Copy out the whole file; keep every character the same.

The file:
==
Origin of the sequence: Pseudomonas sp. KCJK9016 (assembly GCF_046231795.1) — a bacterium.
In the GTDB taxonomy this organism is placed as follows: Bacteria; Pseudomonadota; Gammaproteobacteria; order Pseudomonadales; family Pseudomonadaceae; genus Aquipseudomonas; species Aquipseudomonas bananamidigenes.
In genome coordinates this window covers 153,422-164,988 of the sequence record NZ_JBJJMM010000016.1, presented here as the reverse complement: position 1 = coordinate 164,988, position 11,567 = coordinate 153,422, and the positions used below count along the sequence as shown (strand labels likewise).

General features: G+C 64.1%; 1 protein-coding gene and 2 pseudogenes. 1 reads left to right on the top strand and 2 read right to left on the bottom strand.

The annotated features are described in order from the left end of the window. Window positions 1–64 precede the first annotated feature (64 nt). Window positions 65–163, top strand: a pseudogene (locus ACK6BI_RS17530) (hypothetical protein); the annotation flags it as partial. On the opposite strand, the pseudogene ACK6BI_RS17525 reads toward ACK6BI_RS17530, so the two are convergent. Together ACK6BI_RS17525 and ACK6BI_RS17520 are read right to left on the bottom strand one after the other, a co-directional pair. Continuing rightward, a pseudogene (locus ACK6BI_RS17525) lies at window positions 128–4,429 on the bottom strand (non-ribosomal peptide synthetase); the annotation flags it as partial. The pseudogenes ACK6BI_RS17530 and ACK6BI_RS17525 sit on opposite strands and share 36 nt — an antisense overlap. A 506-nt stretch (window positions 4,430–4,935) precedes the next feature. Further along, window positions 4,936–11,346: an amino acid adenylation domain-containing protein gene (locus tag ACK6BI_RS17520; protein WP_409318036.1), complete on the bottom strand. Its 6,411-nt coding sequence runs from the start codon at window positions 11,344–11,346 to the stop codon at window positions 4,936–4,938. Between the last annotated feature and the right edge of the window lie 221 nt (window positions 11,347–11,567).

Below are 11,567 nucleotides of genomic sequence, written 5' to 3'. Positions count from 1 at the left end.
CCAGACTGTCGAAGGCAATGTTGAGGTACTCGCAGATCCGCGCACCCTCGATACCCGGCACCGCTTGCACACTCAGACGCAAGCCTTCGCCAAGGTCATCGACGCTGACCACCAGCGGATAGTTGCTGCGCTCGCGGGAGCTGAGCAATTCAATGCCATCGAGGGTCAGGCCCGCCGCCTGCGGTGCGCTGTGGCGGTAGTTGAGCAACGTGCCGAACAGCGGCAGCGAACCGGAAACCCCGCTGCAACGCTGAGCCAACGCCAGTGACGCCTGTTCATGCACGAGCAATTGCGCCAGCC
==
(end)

Origin of the sequence: Pseudomonas sp. KCJK9016 (assembly GCF_046231795.1) — a bacterium.
In the GTDB taxonomy this organism is placed as follows: Bacteria; Pseudomonadota; Gammaproteobacteria; order Pseudomonadales; family Pseudomonadaceae; genus Aquipseudomonas; species Aquipseudomonas bananamidigenes.
In genome coordinates this window covers 153,422-164,988 of the sequence record NZ_JBJJMM010000016.1, presented here as the reverse complement: position 1 = coordinate 164,988, position 11,567 = coordinate 153,422, and the positions used below count along the sequence as shown (strand labels likewise).

General features: G+C 64.1%; 1 protein-coding gene and 2 pseudogenes. 1 reads left to right on the top strand and 2 read right to left on the bottom strand.

The annotated features are described in order from the left end of the window. Window positions 1–64 precede the first annotated feature (64 nt). Window positions 65–163, top strand: a pseudogene (locus ACK6BI_RS17530) (hypothetical protein); the annotation flags it as partial. On the opposite strand, the pseudogene ACK6BI_RS17525 reads toward ACK6BI_RS17530, so the two are convergent. Together ACK6BI_RS17525 and ACK6BI_RS17520 are read right to left on the bottom strand one after the other, a co-directional pair. Continuing rightward, a pseudogene (locus ACK6BI_RS17525) lies at window positions 128–4,429 on the bottom strand (non-ribosomal peptide synthetase); the annotation flags it as partial. The pseudogenes ACK6BI_RS17530 and ACK6BI_RS17525 sit on opposite strands and share 36 nt — an antisense overlap. A 506-nt stretch (window positions 4,430–4,935) precedes the next feature. Further along, window positions 4,936–11,346: an amino acid adenylation domain-containing protein gene (locus tag ACK6BI_RS17520; protein WP_409318036.1), complete on the bottom strand. Its 6,411-nt coding sequence runs from the start codon at window positions 11,344–11,346 to the stop codon at window positions 4,936–4,938. Between the last annotated feature and the right edge of the window lie 221 nt (window positions 11,347–11,567).

Below are 11,567 nucleotides of genomic sequence, written 5' to 3'. Positions count from 1 at the left end.
CCAGACTGTCGAAGGCAATGTTGAGGTACTCGCAGATCCGCGCACCCTCGATACCCGGCACCGCTTGCACACTCAGACGCAAGCCTTCGCCAAGGTCATCGACGCTGACCACCAGCGGATAGTTGCTGCGCTCGCGGGAGCTGAGCAATTCAATGCCATCGAGGGTCAGGCCCGCCGCCTGCGGTGCGCTGTGGCGGTAGTTGAGCAACGTGCCGAACAGCGGCAGCGAACCGGAAACCCCGCTGCAACGCTGAGCCAACGCCAGTGACGCCTGTTCATGCACGAGCAATTGCGCCAGCC